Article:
Day 1 – The Beginning

Today I started the 30 More Days Living Off The Land.

These daily posts will contain only the basics of the days activities. A complete version will be written at the end of the 30 days, along with extra videos.

I made a morning introduction video.

<video to be placed here after editing>

I then proceeded to gather foods from around my land.

Today were some very basic and common plants.

VIOLETS

Violets are easily recognized by many people. But many people are not aware of the food source in their yard. The official name is Common Blue Violet (Viola sororia). It is not only edible it is also high in vitamin A and C. It is native to the Eastern US has been used medicinally for various illnesses such as colds, coughs and sore throats.

It is not bitter, like so many wild plants are. It can be eaten raw or added to other prepared foods. Both the flowers and leaves are edible.

I gathered them today and plan on eating them uncooked, mixed in a simple salad.

Common Blue Violets

I am 6′ 2″ and just over 200 lbs. The amount of violets in the picture will not fill me up. This just for display. I will be picking much more for my meals today.

The next item on the menu is even more common and recognizable than the violet.

DANDELION

The dandelion is the bane of purist groundskeepers.

The common name is a corruption of the French dent de lion, meaning lion’s tooth. This refers the sharp toothed leaves.

Lion’s tooth

I am gathering several parts. In fact I just collect the entire plant. The only unusable part is the extremely bitter flower stem. Even this could be eaten but I wouldn’t recommend it.

The most obvious and easily gathered part is the flower.

Once again, be sure to remove the entire stem.

Next, the leaves are collected. The younger the leaves, the less bitter they are. Note I said less bitter. To me, at least the leaves are always somewhat bitter. As a child my father used to make a simple gravy with vinegar, flour, milk and sometimes bacon. This gravy did a good job of making the leaves palatable. I believe my father got the recipe from his childhood Amish neighbors.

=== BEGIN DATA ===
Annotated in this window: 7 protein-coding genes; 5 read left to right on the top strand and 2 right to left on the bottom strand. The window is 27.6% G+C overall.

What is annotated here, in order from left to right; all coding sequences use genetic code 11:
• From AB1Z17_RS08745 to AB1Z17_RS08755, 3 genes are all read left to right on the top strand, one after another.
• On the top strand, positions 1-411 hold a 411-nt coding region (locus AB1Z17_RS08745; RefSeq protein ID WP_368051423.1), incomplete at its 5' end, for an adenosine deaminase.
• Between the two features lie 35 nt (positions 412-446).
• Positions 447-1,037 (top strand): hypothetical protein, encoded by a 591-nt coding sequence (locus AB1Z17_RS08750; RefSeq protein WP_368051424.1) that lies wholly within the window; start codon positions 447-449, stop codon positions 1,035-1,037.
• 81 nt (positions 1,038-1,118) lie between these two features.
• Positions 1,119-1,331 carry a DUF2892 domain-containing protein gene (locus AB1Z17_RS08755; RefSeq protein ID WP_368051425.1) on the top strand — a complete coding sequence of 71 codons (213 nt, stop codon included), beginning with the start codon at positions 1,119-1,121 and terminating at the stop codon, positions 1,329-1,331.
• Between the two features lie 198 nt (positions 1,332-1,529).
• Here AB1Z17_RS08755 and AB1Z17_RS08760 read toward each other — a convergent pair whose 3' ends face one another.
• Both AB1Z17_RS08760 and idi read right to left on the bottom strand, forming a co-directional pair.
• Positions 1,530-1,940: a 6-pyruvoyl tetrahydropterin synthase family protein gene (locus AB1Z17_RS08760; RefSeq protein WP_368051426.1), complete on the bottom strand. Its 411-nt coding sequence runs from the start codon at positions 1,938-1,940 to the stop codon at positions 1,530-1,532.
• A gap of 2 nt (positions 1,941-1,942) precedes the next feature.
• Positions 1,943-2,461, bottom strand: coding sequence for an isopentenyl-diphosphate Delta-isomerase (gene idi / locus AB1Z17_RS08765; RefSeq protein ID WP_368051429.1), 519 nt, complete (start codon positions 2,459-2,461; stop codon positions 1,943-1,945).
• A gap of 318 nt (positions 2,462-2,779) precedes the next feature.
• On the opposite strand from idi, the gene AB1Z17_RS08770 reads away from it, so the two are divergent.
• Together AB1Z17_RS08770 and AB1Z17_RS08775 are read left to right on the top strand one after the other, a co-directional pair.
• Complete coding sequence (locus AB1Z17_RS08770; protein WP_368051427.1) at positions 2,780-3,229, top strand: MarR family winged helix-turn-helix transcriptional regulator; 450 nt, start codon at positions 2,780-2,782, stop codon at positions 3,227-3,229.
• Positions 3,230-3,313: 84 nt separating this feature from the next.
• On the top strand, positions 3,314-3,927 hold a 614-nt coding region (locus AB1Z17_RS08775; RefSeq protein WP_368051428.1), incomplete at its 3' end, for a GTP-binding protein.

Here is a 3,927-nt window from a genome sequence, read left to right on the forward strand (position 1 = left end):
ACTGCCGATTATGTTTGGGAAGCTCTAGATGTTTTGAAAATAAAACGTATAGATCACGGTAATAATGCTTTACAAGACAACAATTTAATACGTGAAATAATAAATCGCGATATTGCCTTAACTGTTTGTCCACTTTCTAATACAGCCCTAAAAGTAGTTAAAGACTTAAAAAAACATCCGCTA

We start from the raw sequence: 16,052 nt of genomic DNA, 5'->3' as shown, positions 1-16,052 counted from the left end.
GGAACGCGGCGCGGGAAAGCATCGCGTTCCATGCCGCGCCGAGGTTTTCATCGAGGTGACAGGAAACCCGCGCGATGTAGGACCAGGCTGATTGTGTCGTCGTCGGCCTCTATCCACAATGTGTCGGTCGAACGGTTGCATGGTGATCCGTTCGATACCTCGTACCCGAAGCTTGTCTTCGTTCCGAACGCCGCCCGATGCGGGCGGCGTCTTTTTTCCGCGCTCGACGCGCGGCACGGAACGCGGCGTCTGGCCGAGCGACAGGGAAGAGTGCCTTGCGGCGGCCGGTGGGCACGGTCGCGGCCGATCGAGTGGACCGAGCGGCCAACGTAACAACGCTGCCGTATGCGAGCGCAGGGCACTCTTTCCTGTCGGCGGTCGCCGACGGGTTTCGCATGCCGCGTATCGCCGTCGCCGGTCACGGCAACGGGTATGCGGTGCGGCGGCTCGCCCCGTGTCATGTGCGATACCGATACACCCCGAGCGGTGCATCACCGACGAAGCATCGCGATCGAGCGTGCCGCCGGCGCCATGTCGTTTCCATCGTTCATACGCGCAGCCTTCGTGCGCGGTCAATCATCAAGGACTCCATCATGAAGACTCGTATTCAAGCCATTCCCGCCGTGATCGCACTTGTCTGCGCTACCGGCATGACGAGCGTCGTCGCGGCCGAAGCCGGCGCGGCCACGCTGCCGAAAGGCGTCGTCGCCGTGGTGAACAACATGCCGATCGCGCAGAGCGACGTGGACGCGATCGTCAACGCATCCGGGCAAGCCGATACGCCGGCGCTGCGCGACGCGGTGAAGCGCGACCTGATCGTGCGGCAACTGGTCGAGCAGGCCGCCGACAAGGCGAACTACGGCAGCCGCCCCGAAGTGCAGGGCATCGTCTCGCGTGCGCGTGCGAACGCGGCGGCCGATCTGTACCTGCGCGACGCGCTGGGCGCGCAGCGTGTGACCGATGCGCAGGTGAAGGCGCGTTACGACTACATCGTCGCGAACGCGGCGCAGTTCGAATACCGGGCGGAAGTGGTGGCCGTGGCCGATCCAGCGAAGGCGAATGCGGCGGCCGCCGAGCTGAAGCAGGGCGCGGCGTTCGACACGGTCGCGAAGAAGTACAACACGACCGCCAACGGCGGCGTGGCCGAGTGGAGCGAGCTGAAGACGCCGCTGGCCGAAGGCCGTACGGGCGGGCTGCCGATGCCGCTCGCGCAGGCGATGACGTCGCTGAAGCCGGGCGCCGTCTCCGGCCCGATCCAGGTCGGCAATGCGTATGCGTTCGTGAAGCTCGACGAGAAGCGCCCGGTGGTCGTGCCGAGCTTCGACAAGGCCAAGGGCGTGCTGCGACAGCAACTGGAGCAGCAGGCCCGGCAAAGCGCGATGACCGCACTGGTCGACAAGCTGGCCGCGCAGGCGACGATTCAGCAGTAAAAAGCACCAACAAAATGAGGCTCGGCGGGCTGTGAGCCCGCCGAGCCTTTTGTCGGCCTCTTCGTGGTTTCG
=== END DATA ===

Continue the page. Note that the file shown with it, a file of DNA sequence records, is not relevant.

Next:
Dandelion leaves

now on to my favorite part of the Dandelion. Called the crown. This is at the base of the leaves and stem. It the part between the leaves and the root. I like it because it can be stirred fried or sautéed and is somewhat crunchy and very little bitterness.

Dandelion crown with the leaves a root cut away
Dandelion crowns

Finally the last part that I never use. The root.

Dandelion roots

I am told the roots can be roasted and ground to make a coffee substitute. I don’t care for regular coffee so I am not looking for a substitute. Coffee smells like the northbound end of a southbound skunk to me. But that may just be my senses. Feel free to try it.

GARLIC MUSTARD

On to a plant that is never a main course for me. I usually use Garlic Mustard as a condiment or flavor enhancer.

Garlic Mustard

As it’s name implies Garlic Mustard has a garlic flavor. And it is one of the many members of the mustard family. I add it to soups or salads.

It is best to use the first year leaves. They grow low to the ground and have better flavor. The second year they grow tall and go to seed.

Small first year Garlic Mustard leaves at the top left. Large second year on the right

WINTERCRESS

And finally, one of my least favorite, but always available spring plants. Wintercress is often the first plant you will see in the spring. And as it’s name implies it is often found shooting up through the snow in late winter. Which is probably why it has the common name Yellow Rocket.

Wintercress or Yellow Rocket

I find Wintercress to bitter with no flavor I like. But I eat it when available. It reminds me of arugula. Another domestic vegetable I don’t care for.

The tops before the yellow flowers come out are somewhat like broccoli. Not in flavor, just in looks.

So here is a plate with all of today’s plants.

Main meal – Day 1

Again, this is not the actual meals. Just the ingredients. I will prepare them to make them more enjoyable. During this 30 days I will cover some of the recipes for these plants. I will be eating them regularly while adding many more for variety.

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